The two-year budget may be signed, but Gov. Paul LePage and the Legislature’s top Democrat have already teased their tacks for the next standoff, likely to happen sometime next year.

The budget agreement reached by the Republican governor and House Speaker Sara Gideon, D-Freeport, will likely require a supplemental budget in 2017 because it leaves additional funding for Maine direct-care workers unaddressed in the next fiscal year.

Before he signed the budget on Monday, LePage praised the loyal House Republicans for holding up two budget deals before that by withholding needed two-thirds majorities, saying they “held together and controlled the majority” and “kicked butt.”

He also relayed a conversation with House Minority Leader Ken Fredette, R-Newport, saying, “Ken told me the next supplemental budget, we’re going to be in the driver’s seat,” foreshadowing a continuation of their strategy to boost LePage’s voice in the Legislature.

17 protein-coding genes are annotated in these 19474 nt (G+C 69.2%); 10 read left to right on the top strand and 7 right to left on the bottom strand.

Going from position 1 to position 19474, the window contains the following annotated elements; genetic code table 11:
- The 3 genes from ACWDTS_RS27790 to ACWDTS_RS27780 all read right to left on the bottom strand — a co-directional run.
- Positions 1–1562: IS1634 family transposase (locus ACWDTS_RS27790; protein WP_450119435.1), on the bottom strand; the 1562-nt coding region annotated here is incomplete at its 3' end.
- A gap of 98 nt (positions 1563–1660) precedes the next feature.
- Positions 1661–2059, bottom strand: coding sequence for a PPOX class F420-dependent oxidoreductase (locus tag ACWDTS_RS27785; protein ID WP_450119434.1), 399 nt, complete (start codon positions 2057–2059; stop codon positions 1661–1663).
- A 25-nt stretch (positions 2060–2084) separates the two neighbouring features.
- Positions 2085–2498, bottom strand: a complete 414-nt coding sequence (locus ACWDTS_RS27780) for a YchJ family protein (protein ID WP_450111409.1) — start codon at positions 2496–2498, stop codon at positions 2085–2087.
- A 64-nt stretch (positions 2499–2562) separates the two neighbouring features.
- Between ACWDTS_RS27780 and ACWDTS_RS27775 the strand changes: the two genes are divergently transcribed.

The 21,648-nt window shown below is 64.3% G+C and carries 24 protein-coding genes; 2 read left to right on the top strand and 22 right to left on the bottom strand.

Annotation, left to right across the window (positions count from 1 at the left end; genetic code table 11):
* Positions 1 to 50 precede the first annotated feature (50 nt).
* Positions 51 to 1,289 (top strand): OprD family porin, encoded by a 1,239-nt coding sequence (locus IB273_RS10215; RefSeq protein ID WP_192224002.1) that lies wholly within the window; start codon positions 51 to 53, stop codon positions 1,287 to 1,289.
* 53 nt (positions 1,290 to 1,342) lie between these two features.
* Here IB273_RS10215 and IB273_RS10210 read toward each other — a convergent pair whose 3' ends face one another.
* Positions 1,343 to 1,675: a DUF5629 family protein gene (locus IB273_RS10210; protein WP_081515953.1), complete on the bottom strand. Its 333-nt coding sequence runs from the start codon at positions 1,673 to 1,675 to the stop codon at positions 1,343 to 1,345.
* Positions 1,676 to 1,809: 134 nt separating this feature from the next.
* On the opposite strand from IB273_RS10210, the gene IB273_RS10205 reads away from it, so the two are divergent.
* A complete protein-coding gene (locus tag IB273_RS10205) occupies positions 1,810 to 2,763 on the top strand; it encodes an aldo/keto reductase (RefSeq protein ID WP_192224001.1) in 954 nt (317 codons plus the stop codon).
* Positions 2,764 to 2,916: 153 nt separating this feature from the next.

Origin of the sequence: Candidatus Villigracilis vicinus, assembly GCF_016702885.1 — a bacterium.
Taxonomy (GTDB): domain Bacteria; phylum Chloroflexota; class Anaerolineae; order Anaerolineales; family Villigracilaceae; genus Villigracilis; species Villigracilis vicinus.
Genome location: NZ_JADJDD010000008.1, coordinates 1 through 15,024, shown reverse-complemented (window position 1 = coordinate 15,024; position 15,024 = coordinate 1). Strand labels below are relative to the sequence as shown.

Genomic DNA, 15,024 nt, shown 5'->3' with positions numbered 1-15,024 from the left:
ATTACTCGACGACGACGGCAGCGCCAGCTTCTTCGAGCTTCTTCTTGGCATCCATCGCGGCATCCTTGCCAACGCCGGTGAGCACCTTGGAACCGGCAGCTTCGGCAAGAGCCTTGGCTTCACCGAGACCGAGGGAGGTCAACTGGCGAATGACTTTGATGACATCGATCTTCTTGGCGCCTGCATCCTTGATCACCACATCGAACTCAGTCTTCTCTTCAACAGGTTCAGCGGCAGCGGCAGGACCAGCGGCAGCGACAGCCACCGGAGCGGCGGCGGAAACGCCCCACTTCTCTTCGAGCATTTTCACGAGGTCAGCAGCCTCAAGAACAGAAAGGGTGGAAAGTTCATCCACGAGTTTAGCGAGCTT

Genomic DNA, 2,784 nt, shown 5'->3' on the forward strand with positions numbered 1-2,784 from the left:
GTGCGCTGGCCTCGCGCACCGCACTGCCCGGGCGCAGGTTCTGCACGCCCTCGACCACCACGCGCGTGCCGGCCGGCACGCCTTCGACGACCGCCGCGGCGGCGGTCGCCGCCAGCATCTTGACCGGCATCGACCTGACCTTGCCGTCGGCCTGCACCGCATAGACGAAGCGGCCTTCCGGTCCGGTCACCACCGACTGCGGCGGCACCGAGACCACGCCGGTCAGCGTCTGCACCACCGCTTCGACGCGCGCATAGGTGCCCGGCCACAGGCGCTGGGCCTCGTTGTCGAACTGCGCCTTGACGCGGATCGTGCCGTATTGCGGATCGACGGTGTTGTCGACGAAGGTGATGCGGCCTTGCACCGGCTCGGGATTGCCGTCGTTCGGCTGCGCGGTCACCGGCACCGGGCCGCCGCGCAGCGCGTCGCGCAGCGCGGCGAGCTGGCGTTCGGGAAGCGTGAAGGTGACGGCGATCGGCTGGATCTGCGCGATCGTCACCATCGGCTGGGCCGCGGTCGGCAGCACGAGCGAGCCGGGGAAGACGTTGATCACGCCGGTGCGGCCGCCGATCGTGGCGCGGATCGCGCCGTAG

On Wednesday, Gideon was pre-emptively fighting back along those lines in an appearance with Senate President Mike Thibodeau, R-Winterport, on Maine Public’s “Maine Calling.”

She said “the governor’s participation in the legislative process become less and less relevant as he heads into his last year of government” before he leaves office in early 2019.

But he’s hinting at a power play: While he signed a budget that added $162 million in education funding, he told WGAN on Thursday that it was a “ransom” for eliminating the voter-approved surtax on high income for schools and told that group of lawmakers on Monday that there would be “hell to pay in education,” according to Maine Public.

LePage, who was in the Blaine House for much of the shutdown, also blamed protesters for “keying Republican cars” over the weekend, even though there’s no evidence of that.

It was a reference to reports of vandalism from two lawmakers, Reps. Sheldon Hanington of Lincoln and Tim Theriault of China. But the Kennebec Journal reported that Capitol Police found no intentional damage to Theriault’s car and Hanington’s truck was damaged in his Lincoln driveway.

Maine Gov. Paul LePage, testifies during a House Natural Resources subcommittee oversight hearing on the Antiquities Act on Capitol Hill in Washington on Tuesday, May 2, 2017.

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